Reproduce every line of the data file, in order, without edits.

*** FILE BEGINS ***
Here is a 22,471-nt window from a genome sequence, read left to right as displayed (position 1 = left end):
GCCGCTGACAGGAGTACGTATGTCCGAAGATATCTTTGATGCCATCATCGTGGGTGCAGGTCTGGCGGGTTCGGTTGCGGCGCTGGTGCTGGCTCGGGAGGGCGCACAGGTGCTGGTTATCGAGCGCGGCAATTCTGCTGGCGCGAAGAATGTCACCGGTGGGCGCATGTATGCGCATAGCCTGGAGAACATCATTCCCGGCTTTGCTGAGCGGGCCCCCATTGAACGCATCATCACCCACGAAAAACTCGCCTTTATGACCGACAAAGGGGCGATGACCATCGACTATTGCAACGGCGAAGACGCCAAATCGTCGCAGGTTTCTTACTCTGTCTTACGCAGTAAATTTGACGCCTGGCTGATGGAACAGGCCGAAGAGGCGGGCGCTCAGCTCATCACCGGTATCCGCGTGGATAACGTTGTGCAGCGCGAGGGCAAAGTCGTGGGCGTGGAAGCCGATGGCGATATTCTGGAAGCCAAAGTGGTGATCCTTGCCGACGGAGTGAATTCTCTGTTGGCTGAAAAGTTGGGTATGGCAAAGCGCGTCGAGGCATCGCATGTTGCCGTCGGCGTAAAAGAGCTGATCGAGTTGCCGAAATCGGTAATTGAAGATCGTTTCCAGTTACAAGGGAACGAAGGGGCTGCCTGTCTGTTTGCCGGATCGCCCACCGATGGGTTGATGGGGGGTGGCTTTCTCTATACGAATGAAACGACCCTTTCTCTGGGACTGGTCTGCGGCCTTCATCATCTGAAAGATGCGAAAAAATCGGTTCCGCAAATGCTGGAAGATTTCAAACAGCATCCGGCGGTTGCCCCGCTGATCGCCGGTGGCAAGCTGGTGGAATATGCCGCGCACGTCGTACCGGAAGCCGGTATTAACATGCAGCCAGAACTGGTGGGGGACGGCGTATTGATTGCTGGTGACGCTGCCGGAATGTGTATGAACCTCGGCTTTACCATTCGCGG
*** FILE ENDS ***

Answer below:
Here is a 22,471-nt window from a genome sequence, read left to right as displayed (position 1 = left end):
GCCGCTGACAGGAGTACGTATGTCCGAAGATATCTTTGATGCCATCATCGTGGGTGCAGGTCTGGCGGGTTCGGTTGCGGCGCTGGTGCTGGCTCGGGAGGGCGCACAGGTGCTGGTTATCGAGCGCGGCAATTCTGCTGGCGCGAAGAATGTCACCGGTGGGCGCATGTATGCGCATAGCCTGGAGAACATCATTCCCGGCTTTGCTGAGCGGGCCCCCATTGAACGCATCATCACCCACGAAAAACTCGCCTTTATGACCGACAAAGGGGCGATGACCATCGACTATTGCAACGGCGAAGACGCCAAATCGTCGCAGGTTTCTTACTCTGTCTTACGCAGTAAATTTGACGCCTGGCTGATGGAACAGGCCGAAGAGGCGGGCGCTCAGCTCATCACCGGTATCCGCGTGGATAACGTTGTGCAGCGCGAGGGCAAAGTCGTGGGCGTGGAAGCCGATGGCGATATTCTGGAAGCCAAAGTGGTGATCCTTGCCGACGGAGTGAATTCTCTGTTGGCTGAAAAGTTGGGTATGGCAAAGCGCGTCGAGGCATCGCATGTTGCCGTCGGCGTAAAAGAGCTGATCGAGTTGCCGAAATCGGTAATTGAAGATCGTTTCCAGTTACAAGGGAACGAAGGGGCTGCCTGTCTGTTTGCCGGATCGCCCACCGATGGGTTGATGGGGGGTGGCTTTCTCTATACGAATGAAACGACCCTTTCTCTGGGACTGGTCTGCGGCCTTCATCATCTGAAAGATGCGAAAAAATCGGTTCCGCAAATGCTGGAAGATTTCAAACAGCATCCGGCGGTTGCCCCGCTGATCGCCGGTGGCAAGCTGGTGGAATATGCCGCGCACGTCGTACCGGAAGCCGGTATTAACATGCAGCCAGAACTGGTGGGGGACGGCGTATTGATTGCTGGTGACGCTGCCGGAATGTGTATGAACCTCGGCTTTACCATTCGCGG